Yoghurt recipe

Yoghurt recipe


Please note, just like shop-bought live yoghurt, this product isn’t suitable for people with suppressed or deficient immune systems and pregnant women.




  • 1.35 Litre milk (the various options are: standard pasteurised full fat milk, UHT milk, sterilised milk, evaporated or reconstructed cow’s milk, goat or ewe’s milk). You can also use semi or skimmed milk which gives a lower calorie and fat content yoghurt with a thinner consistency.
  • 150 ml fresh natural, plain, unflavoured, live yoghurt (always check it’s within the expiration date)




Step 1 - milk treatment

  • If using a carton of unopened UHT milk, it can be used at room temperature as it is sterile. 
  • If using untreated ewe’s or goat milk, boil for 7 minutes to eliminate bacteria and cool before use.
  • If using pasteurised ‘doorstep’ or shop bought cow’s milk, heat briefly to boiling point (100 degrees centigrade) before the next step. 
  • Allow to cool to just below 50 degrees. Thicker yoghurt can be achieved by mixing in a couple of tablespoons of dried milk powder at this stage.


Step 2 - add 'starter' yoghurt

Whisk gently or thoroughly stir in the 150ml live yoghurt and keep covered at 42-46 degrees Centigrade (110-115 degrees Fahrenheit) for 10 hours either in your yoghurt maker, or in a warm oven.


After 10 hours fermentation the yoghurt should be chilled in the fridge for 3 hours. It is now ready to eat.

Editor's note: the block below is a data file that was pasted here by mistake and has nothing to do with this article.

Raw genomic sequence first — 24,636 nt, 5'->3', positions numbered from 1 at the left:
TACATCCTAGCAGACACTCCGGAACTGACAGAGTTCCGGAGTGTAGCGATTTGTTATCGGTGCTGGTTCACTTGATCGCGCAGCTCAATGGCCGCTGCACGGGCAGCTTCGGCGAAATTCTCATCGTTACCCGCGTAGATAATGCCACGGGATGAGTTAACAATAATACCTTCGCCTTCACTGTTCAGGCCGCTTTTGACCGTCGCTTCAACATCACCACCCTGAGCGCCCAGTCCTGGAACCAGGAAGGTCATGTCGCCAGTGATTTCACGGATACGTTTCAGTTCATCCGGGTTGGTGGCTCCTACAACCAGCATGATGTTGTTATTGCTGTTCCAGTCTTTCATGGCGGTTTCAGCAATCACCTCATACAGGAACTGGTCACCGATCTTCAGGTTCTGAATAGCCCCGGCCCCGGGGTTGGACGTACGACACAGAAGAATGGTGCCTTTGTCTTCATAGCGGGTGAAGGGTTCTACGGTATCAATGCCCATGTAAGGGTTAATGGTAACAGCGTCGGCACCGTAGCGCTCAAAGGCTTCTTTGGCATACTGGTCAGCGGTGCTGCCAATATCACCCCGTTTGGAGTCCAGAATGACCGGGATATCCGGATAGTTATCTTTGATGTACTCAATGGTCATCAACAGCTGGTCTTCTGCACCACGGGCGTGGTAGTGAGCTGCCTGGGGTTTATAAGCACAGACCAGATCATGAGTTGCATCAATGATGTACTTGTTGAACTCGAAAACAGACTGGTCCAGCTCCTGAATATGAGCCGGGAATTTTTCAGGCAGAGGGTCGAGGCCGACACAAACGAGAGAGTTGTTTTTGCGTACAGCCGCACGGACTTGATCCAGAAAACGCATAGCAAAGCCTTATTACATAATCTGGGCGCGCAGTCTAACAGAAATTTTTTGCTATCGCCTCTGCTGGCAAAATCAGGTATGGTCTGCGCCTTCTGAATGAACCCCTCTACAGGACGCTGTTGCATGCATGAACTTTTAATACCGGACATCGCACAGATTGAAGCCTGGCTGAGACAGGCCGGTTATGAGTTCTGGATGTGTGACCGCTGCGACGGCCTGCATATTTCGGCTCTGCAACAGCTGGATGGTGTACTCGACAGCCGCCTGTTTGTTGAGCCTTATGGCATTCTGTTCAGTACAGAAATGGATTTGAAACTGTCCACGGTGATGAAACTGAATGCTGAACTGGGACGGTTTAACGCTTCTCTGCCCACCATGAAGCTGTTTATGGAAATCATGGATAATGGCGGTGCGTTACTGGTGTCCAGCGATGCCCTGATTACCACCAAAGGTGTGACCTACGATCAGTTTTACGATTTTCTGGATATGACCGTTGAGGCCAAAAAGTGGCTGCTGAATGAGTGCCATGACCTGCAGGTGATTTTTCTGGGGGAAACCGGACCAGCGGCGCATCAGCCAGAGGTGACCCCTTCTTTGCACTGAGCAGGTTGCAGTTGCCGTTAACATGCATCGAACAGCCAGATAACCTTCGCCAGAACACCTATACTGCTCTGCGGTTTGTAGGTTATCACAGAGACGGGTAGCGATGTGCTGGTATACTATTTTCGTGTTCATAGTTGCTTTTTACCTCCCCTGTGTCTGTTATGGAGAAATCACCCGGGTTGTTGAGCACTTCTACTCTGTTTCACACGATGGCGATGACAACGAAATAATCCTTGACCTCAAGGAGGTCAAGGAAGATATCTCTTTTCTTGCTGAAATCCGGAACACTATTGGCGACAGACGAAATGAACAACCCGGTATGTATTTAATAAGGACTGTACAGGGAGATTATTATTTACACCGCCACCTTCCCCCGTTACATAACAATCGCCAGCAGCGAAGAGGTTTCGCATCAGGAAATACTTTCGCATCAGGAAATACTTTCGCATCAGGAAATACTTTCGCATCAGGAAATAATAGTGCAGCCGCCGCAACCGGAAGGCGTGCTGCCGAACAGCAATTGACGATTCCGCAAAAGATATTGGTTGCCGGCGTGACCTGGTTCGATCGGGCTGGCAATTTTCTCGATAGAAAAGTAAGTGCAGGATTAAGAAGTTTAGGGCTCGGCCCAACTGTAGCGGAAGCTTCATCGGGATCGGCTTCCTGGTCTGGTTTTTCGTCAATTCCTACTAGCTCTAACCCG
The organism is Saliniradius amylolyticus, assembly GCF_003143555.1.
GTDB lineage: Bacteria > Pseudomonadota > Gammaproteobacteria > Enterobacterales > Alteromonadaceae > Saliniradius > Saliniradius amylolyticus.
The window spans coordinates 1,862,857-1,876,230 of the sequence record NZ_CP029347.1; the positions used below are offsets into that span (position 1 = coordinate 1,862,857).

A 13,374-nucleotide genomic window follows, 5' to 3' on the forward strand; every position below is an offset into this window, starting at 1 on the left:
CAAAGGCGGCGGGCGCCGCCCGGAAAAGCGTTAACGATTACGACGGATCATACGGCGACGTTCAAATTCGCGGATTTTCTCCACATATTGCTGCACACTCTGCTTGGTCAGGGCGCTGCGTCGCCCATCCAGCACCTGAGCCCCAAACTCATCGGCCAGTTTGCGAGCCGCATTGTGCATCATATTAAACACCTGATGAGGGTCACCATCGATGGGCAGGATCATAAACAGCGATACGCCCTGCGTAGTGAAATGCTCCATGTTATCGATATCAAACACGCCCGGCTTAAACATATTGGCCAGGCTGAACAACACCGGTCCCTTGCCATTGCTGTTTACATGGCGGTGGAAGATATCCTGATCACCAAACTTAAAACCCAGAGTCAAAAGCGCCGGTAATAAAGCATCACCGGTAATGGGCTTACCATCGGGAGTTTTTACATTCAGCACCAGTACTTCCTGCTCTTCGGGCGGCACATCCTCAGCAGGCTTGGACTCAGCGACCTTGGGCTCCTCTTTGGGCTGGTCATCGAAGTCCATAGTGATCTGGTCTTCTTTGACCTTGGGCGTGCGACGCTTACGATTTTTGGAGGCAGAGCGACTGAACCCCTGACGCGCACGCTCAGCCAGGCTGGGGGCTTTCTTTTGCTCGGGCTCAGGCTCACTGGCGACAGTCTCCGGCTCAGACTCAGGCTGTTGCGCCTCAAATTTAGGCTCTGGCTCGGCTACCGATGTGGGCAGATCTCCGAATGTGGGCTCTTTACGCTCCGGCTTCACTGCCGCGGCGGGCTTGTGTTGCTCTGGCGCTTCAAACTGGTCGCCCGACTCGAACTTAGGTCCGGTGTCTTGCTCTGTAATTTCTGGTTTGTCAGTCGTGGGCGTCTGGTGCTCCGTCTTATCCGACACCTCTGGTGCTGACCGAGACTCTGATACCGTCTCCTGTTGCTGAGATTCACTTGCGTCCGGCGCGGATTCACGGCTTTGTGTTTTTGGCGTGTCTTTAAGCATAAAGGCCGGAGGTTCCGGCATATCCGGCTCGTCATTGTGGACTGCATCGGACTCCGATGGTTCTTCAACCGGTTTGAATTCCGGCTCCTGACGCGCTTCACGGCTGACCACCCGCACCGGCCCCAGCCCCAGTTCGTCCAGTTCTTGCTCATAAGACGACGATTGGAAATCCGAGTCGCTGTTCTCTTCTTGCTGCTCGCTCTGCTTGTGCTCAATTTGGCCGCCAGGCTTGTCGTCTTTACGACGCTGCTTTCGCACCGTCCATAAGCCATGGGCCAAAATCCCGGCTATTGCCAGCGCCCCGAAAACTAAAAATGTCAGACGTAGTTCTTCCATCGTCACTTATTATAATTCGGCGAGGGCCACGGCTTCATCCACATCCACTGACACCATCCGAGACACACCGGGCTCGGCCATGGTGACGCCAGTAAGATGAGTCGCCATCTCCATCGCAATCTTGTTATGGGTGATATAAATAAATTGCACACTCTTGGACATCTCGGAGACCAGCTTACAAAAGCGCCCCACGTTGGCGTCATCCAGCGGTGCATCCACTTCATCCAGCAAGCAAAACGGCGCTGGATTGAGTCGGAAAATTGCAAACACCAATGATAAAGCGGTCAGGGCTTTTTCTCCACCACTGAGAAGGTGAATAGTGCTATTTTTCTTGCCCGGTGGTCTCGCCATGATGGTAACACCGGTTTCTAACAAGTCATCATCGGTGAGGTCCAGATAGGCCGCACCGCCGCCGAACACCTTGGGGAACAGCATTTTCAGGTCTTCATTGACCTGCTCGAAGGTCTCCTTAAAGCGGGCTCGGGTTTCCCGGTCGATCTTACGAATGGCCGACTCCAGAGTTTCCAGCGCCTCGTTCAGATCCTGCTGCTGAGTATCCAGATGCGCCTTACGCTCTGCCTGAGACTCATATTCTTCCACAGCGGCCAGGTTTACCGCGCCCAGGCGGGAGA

Greek style yoghurt is achieved by next putting your yoghurt through the ‘strainer’ supplied in a Greek yoghurt maker or a through fine sieve if you don’t have one. This stage takes an hour or two depending on how thick you want it to be. The thicker yoghurt sits in the strainer and the watery ‘whey’ passes through the sieve. (There are numerous other uses for the whey to be found easily by googling).


The yoghurt should be transferred to a bowl or tub and covered. It can be kept for several days in the fridge.

You can flavour it with fruit, nuts or honey for a sweet dessert, or add cucumber to make a raita once ready to eat if desired.



Don’t forget to reserve enough plain unflavoured yoghurt to make your next batch!


Photo by Wesual Click on Unsplash





Wotton Area Climate Action Network


recipe, plastic-free


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